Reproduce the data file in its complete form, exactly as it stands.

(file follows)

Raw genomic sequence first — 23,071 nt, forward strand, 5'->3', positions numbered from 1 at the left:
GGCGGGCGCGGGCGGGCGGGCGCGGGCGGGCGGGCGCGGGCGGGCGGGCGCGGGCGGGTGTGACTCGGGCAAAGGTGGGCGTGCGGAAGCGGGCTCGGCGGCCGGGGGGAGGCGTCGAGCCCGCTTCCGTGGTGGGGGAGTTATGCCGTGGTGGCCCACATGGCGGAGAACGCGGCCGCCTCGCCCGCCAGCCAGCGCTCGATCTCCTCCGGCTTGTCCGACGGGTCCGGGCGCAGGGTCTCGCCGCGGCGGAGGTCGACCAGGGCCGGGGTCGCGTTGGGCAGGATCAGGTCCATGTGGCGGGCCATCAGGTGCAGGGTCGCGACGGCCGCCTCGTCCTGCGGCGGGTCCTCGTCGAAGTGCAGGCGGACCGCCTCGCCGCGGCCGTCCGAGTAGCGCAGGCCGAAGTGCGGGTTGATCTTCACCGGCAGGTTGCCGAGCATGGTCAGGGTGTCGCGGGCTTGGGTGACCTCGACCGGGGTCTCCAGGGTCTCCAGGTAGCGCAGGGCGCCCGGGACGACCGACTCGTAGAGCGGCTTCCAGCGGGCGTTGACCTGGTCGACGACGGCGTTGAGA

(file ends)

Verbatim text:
Raw genomic sequence first — 23,071 nt, forward strand, 5'->3', positions numbered from 1 at the left:
GGCGGGCGCGGGCGGGCGGGCGCGGGCGGGCGGGCGCGGGCGGGCGGGCGCGGGCGGGTGTGACTCGGGCAAAGGTGGGCGTGCGGAAGCGGGCTCGGCGGCCGGGGGGAGGCGTCGAGCCCGCTTCCGTGGTGGGGGAGTTATGCCGTGGTGGCCCACATGGCGGAGAACGCGGCCGCCTCGCCCGCCAGCCAGCGCTCGATCTCCTCCGGCTTGTCCGACGGGTCCGGGCGCAGGGTCTCGCCGCGGCGGAGGTCGACCAGGGCCGGGGTCGCGTTGGGCAGGATCAGGTCCATGTGGCGGGCCATCAGGTGCAGGGTCGCGACGGCCGCCTCGTCCTGCGGCGGGTCCTCGTCGAAGTGCAGGCGGACCGCCTCGCCGCGGCCGTCCGAGTAGCGCAGGCCGAAGTGCGGGTTGATCTTCACCGGCAGGTTGCCGAGCATGGTCAGGGTGTCGCGGGCTTGGGTGACCTCGACCGGGGTCTCCAGGGTCTCCAGGTAGCGCAGGGCGCCCGGGACGACCGACTCGTAGAGCGGCTTCCAGCGGGCGTTGACCTGGTCGACGACGGCGTTGAGA